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Trauma to Chest - Emergency Management

On X-ray must have both of no peripheral vascular markings and a visceral pleural line

Trauma to Chest


Tension Pneumothorax


·        Signs:

o   Apex beat lost 

o   Blocks IVC ® ¯venous return ® ­JVP

o   ¯Vocal fremitus

o   Hyper-resonance

o   Displaced trachea (maybe)

o   US may help with diagnosis

·        On X-ray must have both of no peripheral vascular markings and a visceral pleural line

·        Types: 

o   Primary/spontaneous: apical sub-pleural blebs are common and occasionally rupture. Especially tall, thin, young males. Can occur at rest. Recurrence 20%

o   Secondary: in any lung disease

·        Treatment:

o   Insert 14g iv cannula into midaxillary line at level of nipple (any lower and may get diaphragm)

o   Hissing of air is diagnostic

·        Remove needle and leave cannula in place.  Attach tubing and put other end under water

·        PP ventilation will help reinflate the lung

·        Insertion where there wasn‟t a pneumothorax will cause one!


Open Pneumothorax


·        Sucking wound Þ can‟t create –ive intrathoracic pressure

·        Occlusive dressing and positive pressure


Massive Haemothorax


·        1500 ml in thorax or > 200 ml per hour 

·        Mainly penetrating wounds of pulmonary vessels (e.g. intercostals). If great vessels affected usually don‟t survive 

·        Significant amount of blood needs surgical removal ® thoracotomy


Flail Chest


·        Needs lots of force – so suspect pulmonary contusion as well 

·        Independent segment of chest wall ® paradoxical movement.  Requires two breaks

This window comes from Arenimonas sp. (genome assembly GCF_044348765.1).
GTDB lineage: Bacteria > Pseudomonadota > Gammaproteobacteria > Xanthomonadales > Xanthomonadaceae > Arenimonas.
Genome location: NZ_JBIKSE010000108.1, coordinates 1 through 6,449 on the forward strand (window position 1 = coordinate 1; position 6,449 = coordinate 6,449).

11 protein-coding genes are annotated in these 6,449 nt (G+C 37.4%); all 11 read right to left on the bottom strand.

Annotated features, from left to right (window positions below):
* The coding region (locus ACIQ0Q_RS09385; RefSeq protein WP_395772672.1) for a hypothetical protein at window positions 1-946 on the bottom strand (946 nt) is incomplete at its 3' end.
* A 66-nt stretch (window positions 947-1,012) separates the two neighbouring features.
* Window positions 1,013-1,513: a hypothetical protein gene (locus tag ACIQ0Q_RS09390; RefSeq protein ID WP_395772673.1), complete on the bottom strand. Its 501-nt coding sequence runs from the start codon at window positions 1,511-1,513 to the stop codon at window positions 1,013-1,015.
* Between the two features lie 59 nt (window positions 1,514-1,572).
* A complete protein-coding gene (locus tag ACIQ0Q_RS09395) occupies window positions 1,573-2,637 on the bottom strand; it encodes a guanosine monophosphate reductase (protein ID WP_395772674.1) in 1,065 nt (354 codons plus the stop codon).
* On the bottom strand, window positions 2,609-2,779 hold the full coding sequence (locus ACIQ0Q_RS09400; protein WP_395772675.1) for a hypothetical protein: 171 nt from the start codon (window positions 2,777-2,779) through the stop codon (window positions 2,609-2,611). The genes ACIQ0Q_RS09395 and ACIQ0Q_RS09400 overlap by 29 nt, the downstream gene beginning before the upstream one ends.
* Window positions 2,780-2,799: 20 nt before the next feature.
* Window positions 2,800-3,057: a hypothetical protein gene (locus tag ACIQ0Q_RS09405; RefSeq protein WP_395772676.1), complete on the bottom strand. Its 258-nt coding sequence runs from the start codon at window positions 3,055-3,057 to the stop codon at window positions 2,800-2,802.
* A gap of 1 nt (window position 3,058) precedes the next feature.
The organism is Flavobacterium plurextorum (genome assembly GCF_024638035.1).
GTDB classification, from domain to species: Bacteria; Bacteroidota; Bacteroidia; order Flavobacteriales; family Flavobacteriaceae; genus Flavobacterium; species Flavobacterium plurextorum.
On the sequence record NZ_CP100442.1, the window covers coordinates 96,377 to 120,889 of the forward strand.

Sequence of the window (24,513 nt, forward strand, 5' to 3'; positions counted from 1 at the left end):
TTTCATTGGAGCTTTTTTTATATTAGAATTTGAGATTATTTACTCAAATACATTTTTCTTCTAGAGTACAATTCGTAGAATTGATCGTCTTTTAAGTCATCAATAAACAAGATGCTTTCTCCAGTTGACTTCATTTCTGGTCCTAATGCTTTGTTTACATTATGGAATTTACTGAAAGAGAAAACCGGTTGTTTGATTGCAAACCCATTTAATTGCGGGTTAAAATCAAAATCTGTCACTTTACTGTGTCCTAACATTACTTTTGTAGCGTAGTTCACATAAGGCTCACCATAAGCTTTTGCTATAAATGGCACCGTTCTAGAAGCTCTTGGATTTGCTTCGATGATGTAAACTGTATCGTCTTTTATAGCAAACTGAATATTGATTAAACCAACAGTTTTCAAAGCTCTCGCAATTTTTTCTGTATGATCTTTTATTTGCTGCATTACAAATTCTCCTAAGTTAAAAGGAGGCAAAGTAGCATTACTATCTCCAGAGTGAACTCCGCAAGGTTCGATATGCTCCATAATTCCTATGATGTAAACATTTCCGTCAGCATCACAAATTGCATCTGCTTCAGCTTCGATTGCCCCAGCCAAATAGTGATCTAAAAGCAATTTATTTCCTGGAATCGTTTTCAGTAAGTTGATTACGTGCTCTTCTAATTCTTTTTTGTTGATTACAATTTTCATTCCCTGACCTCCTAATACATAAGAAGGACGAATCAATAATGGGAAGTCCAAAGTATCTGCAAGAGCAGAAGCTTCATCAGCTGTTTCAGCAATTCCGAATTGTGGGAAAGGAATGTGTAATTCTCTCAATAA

·        Treat with IPPV for at least a week


Cardiac Tamponade


·        Commonly results from penetrating injury

·        Commonly confused with a pneumothorax – think pneumo-thorax first – more common

·        Signs: 

o  Impaired diastolic filing ® ¯stroke volume. Initially tachycardia and vasoconstriction maintain cardiac output and BP. Eventually hypotension and shock 

o  Cardinal signs: Beck‟s triad – hypotension, ­venous pressure (­JVP), small quiet heart

o  Pulsus paradoxus: > 10 mmHg ¯ in systolic BP with normal inspiration

·        Treatment:

o  ?Emergency pericardiocentesis (either via xyphisternum or into apical area).  Surgery essential 

o  Colloid fluid infusion ® ­filling pressure and stroke volume


Pulmonary Contusion


·        Leads to non-compliance: V/Q mismatch, shunting ® ¯ PO2

·        Ventilate


Myocardial Contusion


·        Suspect if fractured sternum (requires big force)

·        There will be a current of injury on ECF and cardiac enzymes 

·        Causes arrhythmias and ¯CO

·        Treatment: 24 hours observation under ECG – can be arrhythmias


Rib Fracture


·        Commonest injury: pain impairs ventilation 

·        Complications: atelectasis, pneumonia, contusion, pneumothorax, secondary pleural effusion 2 – 3 weeks later

·        Treatment: pain relief


Traumatic Rupture of Aorta


·        Results from rapid deceleration, usually at ligamentum arteriosum

·        Immediately fatal in 90% of cases.  50% further mortality per 24 hours thereafter untreated

·        Diagnosis suspected on CXR: widened mediastinum, 1st & 2nd rib fracture, obliteration of aortic knob, deviation of trachea. Definitive diagnosis by aortogram

·        Treatment: repair 

·        Complications: paraplegia due to ¯blood flow to spine

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